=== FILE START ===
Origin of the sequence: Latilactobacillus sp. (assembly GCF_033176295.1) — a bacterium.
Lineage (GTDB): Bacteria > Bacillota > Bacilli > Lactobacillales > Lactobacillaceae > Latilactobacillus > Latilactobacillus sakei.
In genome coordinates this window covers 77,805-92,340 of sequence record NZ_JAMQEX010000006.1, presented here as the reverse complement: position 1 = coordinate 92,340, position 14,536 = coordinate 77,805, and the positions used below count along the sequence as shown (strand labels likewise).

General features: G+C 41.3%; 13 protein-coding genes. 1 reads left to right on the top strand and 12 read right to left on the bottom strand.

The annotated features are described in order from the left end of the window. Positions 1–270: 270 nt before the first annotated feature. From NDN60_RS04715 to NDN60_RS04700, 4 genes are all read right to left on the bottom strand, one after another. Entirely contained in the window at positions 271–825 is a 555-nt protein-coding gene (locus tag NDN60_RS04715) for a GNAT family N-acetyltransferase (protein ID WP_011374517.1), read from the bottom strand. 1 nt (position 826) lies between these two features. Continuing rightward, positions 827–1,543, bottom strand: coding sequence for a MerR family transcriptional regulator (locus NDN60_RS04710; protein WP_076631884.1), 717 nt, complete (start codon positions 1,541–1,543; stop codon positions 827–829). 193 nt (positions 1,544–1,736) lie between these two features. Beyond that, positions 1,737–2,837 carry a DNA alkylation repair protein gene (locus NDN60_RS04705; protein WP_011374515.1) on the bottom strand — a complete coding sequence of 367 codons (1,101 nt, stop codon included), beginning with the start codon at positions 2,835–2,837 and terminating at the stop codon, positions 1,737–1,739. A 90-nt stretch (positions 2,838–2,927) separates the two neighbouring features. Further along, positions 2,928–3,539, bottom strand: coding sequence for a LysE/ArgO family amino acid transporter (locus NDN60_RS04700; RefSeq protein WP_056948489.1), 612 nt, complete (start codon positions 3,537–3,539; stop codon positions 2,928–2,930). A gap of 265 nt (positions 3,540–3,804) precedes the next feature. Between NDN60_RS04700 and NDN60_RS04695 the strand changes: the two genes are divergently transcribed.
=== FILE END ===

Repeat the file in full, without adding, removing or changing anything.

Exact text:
Origin of the sequence: Latilactobacillus sp. (assembly GCF_033176295.1) — a bacterium.
Lineage (GTDB): Bacteria > Bacillota > Bacilli > Lactobacillales > Lactobacillaceae > Latilactobacillus > Latilactobacillus sakei.
In genome coordinates this window covers 77,805-92,340 of sequence record NZ_JAMQEX010000006.1, presented here as the reverse complement: position 1 = coordinate 92,340, position 14,536 = coordinate 77,805, and the positions used below count along the sequence as shown (strand labels likewise).

General features: G+C 41.3%; 13 protein-coding genes. 1 reads left to right on the top strand and 12 read right to left on the bottom strand.

The annotated features are described in order from the left end of the window. Positions 1–270: 270 nt before the first annotated feature. From NDN60_RS04715 to NDN60_RS04700, 4 genes are all read right to left on the bottom strand, one after another. Entirely contained in the window at positions 271–825 is a 555-nt protein-coding gene (locus tag NDN60_RS04715) for a GNAT family N-acetyltransferase (protein ID WP_011374517.1), read from the bottom strand. 1 nt (position 826) lies between these two features. Continuing rightward, positions 827–1,543, bottom strand: coding sequence for a MerR family transcriptional regulator (locus NDN60_RS04710; protein WP_076631884.1), 717 nt, complete (start codon positions 1,541–1,543; stop codon positions 827–829). 193 nt (positions 1,544–1,736) lie between these two features. Beyond that, positions 1,737–2,837 carry a DNA alkylation repair protein gene (locus NDN60_RS04705; protein WP_011374515.1) on the bottom strand — a complete coding sequence of 367 codons (1,101 nt, stop codon included), beginning with the start codon at positions 2,835–2,837 and terminating at the stop codon, positions 1,737–1,739. A 90-nt stretch (positions 2,838–2,927) separates the two neighbouring features. Further along, positions 2,928–3,539, bottom strand: coding sequence for a LysE/ArgO family amino acid transporter (locus NDN60_RS04700; RefSeq protein WP_056948489.1), 612 nt, complete (start codon positions 3,537–3,539; stop codon positions 2,928–2,930). A gap of 265 nt (positions 3,540–3,804) precedes the next feature. Between NDN60_RS04700 and NDN60_RS04695 the strand changes: the two genes are divergently transcribed.